Clinical Review ABC of subfertility

Tubal subfertility

BMJ 2003; 327 doi: https://doi.org/10.1136/bmj.327.7415.610 (Published 11 September 2003) Cite this as: BMJ 2003;327:610
  1. Yacoub Khalaf

    Introduction

    Patent fallopian tubes are a prerequisite for normal human fertility. However, patency alone is not enough—normal function is crucial. Although patients often view them as either open or “blocked,” the fallopian tubes are highly specialised organs. They have a critical role in picking up eggs and transporting eggs, sperm, and the embryo. The fallopian tubes are also needed for sperm capacitation and egg fertilisation. Because the egg is fertilised in the fallopian tubes and the first stages of development of the embryo occur during its four day journey to the uterine cavity, the tubes are also important in nutrition and development. The fallopian tubes are vulnerable to infection and surgical damage, which may impair function by affecting the delicate fimbriae or the highly specialised endosalpinx. A fallopian tube obstruction occurs in 12% to 33% of infertile couples,1 and so tubal patency should be investigated early.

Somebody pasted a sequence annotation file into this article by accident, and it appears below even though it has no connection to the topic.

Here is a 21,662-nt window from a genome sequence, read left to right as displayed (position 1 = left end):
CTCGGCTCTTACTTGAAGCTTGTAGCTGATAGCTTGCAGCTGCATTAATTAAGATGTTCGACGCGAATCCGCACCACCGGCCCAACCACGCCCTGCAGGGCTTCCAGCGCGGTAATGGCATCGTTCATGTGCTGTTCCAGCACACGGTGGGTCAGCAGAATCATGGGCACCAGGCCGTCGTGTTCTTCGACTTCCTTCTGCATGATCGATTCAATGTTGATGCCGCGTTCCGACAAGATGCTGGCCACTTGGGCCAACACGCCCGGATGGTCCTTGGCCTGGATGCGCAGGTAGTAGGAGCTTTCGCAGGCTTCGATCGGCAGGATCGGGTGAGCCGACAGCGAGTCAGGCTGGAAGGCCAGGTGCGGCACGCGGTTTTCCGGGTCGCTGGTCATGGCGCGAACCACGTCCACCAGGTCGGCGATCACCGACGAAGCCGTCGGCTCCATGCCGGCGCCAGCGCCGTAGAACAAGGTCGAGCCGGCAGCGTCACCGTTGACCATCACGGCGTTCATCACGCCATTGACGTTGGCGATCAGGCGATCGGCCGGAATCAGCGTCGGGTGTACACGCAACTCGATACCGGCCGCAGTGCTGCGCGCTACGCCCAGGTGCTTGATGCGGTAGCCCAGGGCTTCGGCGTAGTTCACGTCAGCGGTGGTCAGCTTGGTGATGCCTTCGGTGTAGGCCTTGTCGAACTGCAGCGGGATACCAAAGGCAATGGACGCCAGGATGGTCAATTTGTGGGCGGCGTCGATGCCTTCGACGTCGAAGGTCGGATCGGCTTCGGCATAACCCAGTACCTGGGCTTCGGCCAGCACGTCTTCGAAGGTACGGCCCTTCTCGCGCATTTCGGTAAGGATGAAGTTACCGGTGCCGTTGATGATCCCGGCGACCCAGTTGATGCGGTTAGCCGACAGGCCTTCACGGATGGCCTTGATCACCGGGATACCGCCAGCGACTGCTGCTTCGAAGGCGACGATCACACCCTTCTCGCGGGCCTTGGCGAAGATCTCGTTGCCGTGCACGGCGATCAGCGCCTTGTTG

Causes of tubal damage

    Infection

    Pelvic infection is a major cause of tubal subfertility. Infective tubal damage can be caused by sexually transmitted diseases, or can occur after miscarriage, termination of pregnancy, puerperal sepsis, or insertion of an intrauterine contraceptive device. The severity of tubal subfertility after pelvic infection depends on the number and severity of episodes.2 Although a history of symptomatic pelvic inflammatory disease may heighten suspicion of tubal damage, most women with tubal infertility do not report it. Even in women with serological evidence of past chlamydial or gonococcal infections, most are unaware of the infection.

    Incidence of tubal occlusion after pelvic infection

    Chlamydia trachomatis

    Chlamydia trachomatis accounts for around half the cases of acute pelvic inflammatory disease in developed countries. It is the commonest sexually transmitted agent in the United Kingdom. Chlamydial infections are often not diagnosed because they are usually asymptomatic or have few signs of infection. Both symptomatic and asymptomatic chlamydial infections can damage the …

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